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30 October 2012, 14:53

Telefónica wants to turn customer data into cash

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Mobile phone group Telefónica wants to make greater use of customers' personal data for commercial purposes. In early October, it established a new London-based Telefónica Dynamic Insights unit to process and analyse this information. Processed data will be offered to other companies and the public sector for market research and trend tracking purposes.

The new unit has announced that its first product, which it calls 'Smart Steps', will link anonymised customer details such as age and gender with traffic data, such as details of daily movements. This will, for example, enable retailers to determine how long particular target groups stop in front of their shop windows. According to Telefónica, all customer data passed on to third parties will be anonymised. The press release states that the product will be operated in partnership with market research organisation GfK.

According to a reportGerman language link on Germany's Tageschau news site, Smart Steps will initially be available in the UK, but is later to be expanded to other markets as well. The report states that a Smart Steps prototype is already available and talks are underway with interested businesses in Germany. Telefónica has yet to give a launch date for the product. The company is also stressing that it will adhere to data protection regulations.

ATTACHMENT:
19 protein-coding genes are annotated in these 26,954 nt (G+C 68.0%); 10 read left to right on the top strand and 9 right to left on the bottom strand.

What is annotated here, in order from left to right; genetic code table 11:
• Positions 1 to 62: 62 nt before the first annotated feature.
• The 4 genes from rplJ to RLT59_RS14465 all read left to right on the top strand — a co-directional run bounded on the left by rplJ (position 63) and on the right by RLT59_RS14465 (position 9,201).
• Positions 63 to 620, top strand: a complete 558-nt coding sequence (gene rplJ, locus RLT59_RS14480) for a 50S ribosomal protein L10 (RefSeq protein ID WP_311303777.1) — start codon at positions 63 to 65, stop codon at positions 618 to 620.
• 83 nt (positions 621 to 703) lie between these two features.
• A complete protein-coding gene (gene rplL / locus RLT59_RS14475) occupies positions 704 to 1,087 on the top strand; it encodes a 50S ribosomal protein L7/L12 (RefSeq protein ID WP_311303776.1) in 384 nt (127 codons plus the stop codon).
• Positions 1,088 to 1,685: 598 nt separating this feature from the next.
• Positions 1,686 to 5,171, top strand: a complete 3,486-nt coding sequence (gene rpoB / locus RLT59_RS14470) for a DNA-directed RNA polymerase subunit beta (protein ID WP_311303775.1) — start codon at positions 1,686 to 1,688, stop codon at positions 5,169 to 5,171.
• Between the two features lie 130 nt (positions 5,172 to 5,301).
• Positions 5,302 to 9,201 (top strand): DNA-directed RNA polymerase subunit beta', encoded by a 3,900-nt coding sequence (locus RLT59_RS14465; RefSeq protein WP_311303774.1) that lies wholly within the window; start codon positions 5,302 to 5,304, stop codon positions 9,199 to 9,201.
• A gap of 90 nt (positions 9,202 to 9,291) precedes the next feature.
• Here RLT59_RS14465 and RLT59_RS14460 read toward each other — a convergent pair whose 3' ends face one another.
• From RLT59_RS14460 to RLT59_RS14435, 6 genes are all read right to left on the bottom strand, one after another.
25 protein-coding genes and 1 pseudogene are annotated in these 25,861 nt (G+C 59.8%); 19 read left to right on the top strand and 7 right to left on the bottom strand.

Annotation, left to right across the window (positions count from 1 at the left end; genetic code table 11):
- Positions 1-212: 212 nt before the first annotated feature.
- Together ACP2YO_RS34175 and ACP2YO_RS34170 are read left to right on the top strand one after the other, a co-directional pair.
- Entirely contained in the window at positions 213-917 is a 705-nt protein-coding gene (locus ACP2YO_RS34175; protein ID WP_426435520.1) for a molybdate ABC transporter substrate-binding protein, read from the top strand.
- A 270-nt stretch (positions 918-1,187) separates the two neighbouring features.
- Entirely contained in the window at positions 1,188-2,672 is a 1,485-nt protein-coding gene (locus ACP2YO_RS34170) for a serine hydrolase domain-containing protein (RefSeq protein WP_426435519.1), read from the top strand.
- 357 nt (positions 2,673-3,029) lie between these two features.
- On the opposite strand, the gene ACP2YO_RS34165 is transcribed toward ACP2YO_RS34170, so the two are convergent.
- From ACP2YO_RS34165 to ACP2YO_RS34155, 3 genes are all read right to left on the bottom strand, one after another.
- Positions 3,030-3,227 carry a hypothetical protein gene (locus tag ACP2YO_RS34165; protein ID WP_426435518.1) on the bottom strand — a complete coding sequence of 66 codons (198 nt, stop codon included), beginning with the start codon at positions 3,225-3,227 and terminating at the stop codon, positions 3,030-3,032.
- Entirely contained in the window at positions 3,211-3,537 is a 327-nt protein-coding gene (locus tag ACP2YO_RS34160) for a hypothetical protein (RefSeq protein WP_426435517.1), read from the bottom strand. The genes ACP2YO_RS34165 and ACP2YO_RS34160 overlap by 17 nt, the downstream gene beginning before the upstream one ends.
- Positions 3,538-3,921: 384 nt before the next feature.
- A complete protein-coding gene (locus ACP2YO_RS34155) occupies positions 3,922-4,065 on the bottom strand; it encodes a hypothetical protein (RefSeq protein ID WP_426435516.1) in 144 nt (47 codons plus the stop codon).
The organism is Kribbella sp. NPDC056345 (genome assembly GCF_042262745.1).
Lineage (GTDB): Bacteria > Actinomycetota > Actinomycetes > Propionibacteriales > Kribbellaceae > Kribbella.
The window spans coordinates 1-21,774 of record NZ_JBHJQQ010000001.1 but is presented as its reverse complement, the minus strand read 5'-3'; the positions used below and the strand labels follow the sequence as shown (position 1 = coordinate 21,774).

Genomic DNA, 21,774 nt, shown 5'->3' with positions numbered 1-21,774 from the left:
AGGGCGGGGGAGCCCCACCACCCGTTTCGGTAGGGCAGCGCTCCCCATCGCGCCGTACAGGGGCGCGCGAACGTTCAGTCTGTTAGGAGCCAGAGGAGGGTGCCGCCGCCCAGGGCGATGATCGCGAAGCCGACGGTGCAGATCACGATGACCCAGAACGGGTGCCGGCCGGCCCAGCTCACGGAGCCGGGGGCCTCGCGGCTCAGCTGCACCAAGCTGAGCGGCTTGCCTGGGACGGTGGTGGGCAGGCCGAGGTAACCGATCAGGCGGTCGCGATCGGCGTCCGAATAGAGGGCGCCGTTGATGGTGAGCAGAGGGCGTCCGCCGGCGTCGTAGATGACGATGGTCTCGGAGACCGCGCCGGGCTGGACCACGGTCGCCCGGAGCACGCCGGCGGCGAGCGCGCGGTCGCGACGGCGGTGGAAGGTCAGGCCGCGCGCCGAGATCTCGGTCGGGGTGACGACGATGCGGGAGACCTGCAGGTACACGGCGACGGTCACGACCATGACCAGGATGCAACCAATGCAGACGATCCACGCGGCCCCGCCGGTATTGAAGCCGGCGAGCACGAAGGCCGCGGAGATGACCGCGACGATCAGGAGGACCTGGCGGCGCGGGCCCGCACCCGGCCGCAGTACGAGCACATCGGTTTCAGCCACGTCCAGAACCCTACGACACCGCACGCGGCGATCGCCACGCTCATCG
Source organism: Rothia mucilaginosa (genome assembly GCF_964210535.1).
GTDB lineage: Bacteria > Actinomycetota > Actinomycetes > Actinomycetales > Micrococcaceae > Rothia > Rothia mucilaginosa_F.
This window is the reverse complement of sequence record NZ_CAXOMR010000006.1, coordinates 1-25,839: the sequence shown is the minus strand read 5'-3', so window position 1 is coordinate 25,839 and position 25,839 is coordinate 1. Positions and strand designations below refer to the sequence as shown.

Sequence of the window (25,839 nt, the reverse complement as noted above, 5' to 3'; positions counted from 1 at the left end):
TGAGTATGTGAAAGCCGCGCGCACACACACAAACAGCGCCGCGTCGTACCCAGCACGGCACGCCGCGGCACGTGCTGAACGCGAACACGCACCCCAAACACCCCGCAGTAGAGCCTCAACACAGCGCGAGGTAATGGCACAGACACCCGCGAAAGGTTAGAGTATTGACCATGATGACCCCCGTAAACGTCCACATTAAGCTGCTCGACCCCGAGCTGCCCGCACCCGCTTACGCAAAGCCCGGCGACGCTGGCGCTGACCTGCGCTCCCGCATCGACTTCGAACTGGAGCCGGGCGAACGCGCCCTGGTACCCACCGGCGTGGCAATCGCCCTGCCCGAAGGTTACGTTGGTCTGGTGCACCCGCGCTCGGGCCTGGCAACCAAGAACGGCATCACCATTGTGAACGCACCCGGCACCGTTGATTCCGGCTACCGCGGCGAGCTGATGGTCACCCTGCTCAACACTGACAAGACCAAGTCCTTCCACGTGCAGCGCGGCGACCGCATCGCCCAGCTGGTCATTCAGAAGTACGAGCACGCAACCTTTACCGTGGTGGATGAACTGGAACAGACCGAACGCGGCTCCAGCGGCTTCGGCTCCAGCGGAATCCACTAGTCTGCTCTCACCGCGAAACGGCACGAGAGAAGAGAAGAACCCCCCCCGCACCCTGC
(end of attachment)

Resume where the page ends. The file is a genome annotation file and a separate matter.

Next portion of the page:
Officials are, however, likely to take a critical view of customer data being commercialised in this way. Thilo Weichert, Data Protection Commissioner for the German federal state of Schleswig-Holstein, told Tagesschau, "Location data is highly sensitive because it allows a person's precise location to be determined. I am therefore very uncomfortable with the idea that telecommunications companies are now starting to make this data publicly available."

Mobile phone operator O2 Germany, a Telefónica subsidiary, already obtains customer consent for this kind of usage. If a user signs up for a mobile phone contract online, they have to agree to small print which includes a stipulation that their personal and location data can be used "to the extent required" for "marketing" and "market research". Customers do, however, have the option of writing to O2 to say that they do not want their data to be used in this way.


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